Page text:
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the monetary dimenison of the sustainable communities development model

Post By gaia1 in Economic crisis


Saturday, April 28, 2012

Note that rather than using the terminology of sustainable development the terminology of sustainable communities development (SCD) is used here. The latter terminology is preferred to make the point that the SCD model points to the need of development of sustainable communities both in the global North and South while sustainable development (SD) model is mostly geared to SD in the global South as if the global North does not need development and as if the global North and South are not interconnected.

One of the four main elements of sustainable communities according to the Institute of Sustainable Communities in Montpelier, Vermont, USA is economic security. The others being ecological integrity, empowerment and responsibility, and social wellbeing.

Two of the five subcategories in this economic security category are listed as “a diverse and financially viable economic base” and “reinvestment of resources in local economy”. Both these conditions for a sustainable community, be it a city in the North or a village in the South, can be applied to a diverse monetary base, where local, national and global money intertwine.

In Local Money. How to Make it Happen in Your Community Peter North, a geographer and member of the Transition movement, presents in very understandable prose the various expressions of local money: Local Exchange Trade Schemes (LETS), Time Banking, Ithaca Hours, Creditos, Deli Dollars, Berksharess, Totness Pounds, Credit Unions, Community Banks, Local Bonds. One can add to these monetary modalities the contributions of the microcredit movement, particularly those that are not made by commercial institutions that entered the field after Yunus’ original drive.

Local money, particularly the money modality that is owned and managed locally, is able to empower local people to start small businesses which would produce for the local economy. Such economic activity keeps both the monetary and economic resources within the community, strengthening it. A beautiful example is the Self Help Groups in South Africa as described in and viewed at The example also shows how the presence of a locally owned monetary base contributes to the strengthening of many other good characteristics of a sustainable community.

While most local money modalities are complimentary to the national currency, it is also possible to have national currencies be owned by the public when the state establishes its own bank by pooling its financial resources in such bank rather than depositing them in privately-owned banking systems. This was done, particularly in the 1930s by the Social Credit parties in Canada and New Zealand and by the state of North Dakota in the USA, and which is now being considered in 14 states in the USA according to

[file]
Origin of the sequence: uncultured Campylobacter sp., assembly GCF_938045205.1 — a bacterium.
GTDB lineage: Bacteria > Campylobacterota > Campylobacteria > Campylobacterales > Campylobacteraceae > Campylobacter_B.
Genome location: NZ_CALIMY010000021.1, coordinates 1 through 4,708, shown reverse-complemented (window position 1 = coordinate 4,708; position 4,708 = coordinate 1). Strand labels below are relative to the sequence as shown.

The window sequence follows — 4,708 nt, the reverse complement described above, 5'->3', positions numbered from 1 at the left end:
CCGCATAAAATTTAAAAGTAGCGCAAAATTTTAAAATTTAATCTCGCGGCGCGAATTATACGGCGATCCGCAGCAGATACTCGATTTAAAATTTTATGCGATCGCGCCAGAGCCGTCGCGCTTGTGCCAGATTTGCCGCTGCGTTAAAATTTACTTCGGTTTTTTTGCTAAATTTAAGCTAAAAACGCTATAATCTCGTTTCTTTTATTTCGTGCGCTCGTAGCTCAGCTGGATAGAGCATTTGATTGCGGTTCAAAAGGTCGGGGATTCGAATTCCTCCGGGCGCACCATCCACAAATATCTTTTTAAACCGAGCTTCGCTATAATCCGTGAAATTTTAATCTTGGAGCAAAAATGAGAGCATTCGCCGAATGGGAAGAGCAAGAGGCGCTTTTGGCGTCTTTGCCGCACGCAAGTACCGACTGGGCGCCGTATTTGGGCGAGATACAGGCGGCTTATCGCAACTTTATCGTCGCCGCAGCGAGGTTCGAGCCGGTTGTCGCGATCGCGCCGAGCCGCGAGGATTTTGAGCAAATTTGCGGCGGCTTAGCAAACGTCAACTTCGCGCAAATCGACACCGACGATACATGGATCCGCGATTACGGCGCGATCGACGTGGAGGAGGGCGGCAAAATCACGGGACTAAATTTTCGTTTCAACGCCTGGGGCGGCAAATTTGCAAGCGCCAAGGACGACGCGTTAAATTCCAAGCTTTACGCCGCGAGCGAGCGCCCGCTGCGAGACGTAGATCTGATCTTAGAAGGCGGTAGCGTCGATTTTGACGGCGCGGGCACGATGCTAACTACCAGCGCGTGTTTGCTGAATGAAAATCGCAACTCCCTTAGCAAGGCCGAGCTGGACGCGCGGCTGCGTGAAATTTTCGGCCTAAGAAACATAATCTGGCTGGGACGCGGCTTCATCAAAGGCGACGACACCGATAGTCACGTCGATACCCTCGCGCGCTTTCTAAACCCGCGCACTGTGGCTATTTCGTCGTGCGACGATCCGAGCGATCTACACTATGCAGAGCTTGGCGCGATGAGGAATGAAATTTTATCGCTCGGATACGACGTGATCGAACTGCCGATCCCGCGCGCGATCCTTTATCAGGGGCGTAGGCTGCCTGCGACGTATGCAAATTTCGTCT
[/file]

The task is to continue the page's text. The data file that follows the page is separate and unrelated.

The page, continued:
Unfortunately, global money and its international monetary system are in its infancy. There is no Global Central Bank that could administer a system that not only regulates capital flows, but also be the sole creator of new money and credit. In order for that to happen nations, business and civil society have to come to the realization that without monetary unification the present monetary, financial, economic and commercial systems can not function properly in this highly interconnected world that continues to globalize.

Such awareness could grow if, at the same time, governments, business and civil society would be willing to take serious steps to deal with the climate crisis. In that case they could consider taking a specific tonnage of CO2e per person as a standard for a 21st century international monetary system.

If such carbon-based international monetary system were to come in place where not scarcity and austerity were the norm, but plenitude and monetary freedom, many of the other local and national monetary modalities would change dramatically and the world would be place where humans would change social systems in order to adjust to immutable physical systems.

It is in the interconnected world of ours that local, national monetary modalities are to be considered in a global monetary modality that opens up the wellspring of creativity for the wellbeing of people, species and planet. It is this global modality that has been presented in detail in The Tierra Solution: Resolving the Climate Crisis through Monetary Transformation which will be published in early May.




Europe's suicide in a global perspective

Post By gaia1 in European Union


Monday, April 16, 2012

In his April 16 New York Times column entitled “Europe’s economic suicide” with its summary statement of “Trying for a second Great Depression” Paul Krugman points to two solutions after arguing that the present economic and social condition in Europe cannot go on. One of them is exiting from the euro, the other, if “European leaders really wanted to save the euro” is quantitative easing like the USA did and is doing. There is a third solution: it would keep the euro and its monetary union intact and places its resolution in truly global perspective.

Quantative easing (QE) would beneficial to all nations if they all agreed to do this at the same time and within a clear set of principles. It is problem if one powerful nation or group of nations engages in QE by themselves and when there are no rules. Thus, QE by the U.S. Fed makes American and other investors get cheap money which they will invest in commodity markets or in derivatives of those markets. The end result is monetary, financial and economic instability of the capital flow importing country, further destabilizing the global monetary, financial, economic and commercial systems.

What kind of rules or global architecture could promote healthy QE?

Given that the international monetary system, like glue, binds together the monetary, financial, economic and commercial systems and can be considered to be the linchpin of those systems, the answer is to be found in this global monetary system. By establishing a Global Central Bank nations that would monitor, regulate and engage in QE, nations would have an ample source of financing, particularly if the new financial system would be based upon money or credit and not on debt and if the privately-owned banking systems would operate on 100% reserves, i.e. do not engage in money creation.